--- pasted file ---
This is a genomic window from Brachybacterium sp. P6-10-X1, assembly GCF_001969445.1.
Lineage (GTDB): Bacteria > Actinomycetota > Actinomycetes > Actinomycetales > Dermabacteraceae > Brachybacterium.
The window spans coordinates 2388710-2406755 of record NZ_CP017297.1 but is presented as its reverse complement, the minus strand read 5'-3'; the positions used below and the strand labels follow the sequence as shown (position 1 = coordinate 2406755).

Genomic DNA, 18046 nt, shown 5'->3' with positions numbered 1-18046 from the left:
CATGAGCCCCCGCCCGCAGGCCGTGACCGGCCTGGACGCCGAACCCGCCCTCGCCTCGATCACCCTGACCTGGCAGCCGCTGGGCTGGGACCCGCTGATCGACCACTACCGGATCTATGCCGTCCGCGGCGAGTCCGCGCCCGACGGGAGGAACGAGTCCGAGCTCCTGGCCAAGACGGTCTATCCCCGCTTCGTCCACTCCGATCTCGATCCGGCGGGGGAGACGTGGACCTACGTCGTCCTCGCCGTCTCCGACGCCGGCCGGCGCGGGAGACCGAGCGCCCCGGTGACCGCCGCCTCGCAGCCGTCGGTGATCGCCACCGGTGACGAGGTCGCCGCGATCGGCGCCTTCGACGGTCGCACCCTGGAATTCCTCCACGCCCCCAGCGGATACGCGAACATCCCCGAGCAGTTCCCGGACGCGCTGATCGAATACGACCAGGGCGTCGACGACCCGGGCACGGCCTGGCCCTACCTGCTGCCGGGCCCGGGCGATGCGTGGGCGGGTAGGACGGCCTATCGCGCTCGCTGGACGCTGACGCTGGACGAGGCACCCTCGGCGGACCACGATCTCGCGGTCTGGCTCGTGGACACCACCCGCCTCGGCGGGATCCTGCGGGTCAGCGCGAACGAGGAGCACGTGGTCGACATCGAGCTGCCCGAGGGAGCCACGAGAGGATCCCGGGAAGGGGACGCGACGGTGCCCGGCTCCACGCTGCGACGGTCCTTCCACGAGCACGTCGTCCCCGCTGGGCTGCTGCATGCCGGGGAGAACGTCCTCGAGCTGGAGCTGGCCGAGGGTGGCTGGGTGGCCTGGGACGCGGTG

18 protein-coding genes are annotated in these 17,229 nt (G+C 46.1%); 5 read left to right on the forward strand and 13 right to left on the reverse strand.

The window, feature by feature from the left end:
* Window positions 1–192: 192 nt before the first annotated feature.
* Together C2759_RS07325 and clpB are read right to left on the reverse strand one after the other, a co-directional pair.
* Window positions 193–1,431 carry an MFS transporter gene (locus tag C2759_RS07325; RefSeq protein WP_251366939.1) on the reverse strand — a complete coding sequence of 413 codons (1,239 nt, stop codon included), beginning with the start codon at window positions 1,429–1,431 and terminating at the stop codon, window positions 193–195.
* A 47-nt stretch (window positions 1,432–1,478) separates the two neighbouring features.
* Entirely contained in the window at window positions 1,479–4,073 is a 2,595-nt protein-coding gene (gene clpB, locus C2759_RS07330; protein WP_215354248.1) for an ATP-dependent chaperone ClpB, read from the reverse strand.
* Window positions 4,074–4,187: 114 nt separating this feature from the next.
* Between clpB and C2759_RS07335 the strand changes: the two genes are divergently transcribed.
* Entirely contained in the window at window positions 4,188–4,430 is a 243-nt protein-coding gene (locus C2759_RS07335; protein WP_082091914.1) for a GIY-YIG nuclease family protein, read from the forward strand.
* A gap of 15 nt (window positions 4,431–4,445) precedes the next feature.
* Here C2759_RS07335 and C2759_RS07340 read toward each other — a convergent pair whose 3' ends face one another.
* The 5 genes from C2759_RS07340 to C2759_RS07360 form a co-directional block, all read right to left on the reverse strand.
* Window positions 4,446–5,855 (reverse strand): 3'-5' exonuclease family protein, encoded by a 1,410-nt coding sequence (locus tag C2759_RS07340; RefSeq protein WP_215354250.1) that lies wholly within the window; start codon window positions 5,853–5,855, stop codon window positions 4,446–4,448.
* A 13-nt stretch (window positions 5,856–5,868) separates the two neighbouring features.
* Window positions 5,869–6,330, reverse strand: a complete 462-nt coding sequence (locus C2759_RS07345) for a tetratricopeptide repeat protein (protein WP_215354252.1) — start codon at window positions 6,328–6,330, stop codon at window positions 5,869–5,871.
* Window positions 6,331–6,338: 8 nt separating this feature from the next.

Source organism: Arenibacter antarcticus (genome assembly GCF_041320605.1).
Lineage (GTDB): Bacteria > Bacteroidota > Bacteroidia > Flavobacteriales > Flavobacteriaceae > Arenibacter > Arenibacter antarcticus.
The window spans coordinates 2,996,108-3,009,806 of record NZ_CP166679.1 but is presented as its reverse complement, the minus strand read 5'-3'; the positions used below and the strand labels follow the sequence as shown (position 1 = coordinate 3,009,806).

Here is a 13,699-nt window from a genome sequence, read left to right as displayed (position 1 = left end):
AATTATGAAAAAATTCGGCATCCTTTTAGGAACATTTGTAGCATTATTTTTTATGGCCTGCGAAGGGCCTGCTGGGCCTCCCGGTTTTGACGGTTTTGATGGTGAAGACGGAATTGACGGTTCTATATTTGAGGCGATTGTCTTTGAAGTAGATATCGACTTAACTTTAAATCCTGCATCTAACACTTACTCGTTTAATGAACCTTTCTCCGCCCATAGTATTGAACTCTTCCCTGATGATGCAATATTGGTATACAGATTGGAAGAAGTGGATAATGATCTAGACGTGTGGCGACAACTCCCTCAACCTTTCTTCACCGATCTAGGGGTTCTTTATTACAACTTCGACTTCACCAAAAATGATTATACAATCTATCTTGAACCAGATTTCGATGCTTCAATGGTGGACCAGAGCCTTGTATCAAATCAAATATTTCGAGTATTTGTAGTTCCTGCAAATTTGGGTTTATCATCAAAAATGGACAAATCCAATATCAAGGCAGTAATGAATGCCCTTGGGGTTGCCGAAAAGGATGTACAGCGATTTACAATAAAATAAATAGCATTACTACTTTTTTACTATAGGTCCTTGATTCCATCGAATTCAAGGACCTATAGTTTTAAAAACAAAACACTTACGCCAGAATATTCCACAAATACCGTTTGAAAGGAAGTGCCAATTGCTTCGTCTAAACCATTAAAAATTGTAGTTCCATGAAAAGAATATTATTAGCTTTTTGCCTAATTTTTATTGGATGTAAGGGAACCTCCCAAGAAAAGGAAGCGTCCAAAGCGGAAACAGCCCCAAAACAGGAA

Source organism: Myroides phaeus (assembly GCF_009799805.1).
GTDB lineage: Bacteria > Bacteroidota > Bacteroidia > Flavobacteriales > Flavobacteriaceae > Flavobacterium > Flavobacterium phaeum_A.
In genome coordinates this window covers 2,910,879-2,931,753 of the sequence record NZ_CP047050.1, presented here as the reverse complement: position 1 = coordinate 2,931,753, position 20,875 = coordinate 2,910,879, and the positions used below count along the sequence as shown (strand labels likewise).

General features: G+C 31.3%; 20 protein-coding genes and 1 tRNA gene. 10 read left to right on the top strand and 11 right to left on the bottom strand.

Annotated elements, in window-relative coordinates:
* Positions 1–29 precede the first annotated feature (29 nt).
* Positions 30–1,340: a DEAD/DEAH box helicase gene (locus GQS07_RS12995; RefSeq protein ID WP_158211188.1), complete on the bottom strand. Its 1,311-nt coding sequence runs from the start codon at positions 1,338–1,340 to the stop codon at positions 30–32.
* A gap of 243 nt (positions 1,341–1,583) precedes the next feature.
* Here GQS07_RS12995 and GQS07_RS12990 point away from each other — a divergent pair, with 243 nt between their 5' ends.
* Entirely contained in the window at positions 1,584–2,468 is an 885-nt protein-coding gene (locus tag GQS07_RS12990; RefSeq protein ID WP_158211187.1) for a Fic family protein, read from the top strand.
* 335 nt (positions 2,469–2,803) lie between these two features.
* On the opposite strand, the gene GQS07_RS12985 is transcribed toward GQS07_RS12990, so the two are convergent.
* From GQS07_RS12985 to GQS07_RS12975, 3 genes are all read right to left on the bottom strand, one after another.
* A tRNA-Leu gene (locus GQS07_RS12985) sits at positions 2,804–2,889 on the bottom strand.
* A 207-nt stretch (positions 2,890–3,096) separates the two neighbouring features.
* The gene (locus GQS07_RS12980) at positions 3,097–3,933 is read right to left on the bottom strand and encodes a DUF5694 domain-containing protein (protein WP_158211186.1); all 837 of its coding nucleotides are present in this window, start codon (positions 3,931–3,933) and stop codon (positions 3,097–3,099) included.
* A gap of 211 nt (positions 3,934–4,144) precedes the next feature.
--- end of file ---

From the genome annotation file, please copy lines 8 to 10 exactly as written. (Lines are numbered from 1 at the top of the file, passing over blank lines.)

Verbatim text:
* Window positions 1–192: 192 nt before the first annotated feature.
* Together C2759_RS07325 and clpB are read right to left on the reverse strand one after the other, a co-directional pair.
* Window positions 193–1,431 carry an MFS transporter gene (locus tag C2759_RS07325; RefSeq protein WP_251366939.1) on the reverse strand — a complete coding sequence of 413 codons (1,239 nt, stop codon included), beginning with the start codon at window positions 1,429–1,431 and terminating at the stop codon, window positions 193–195.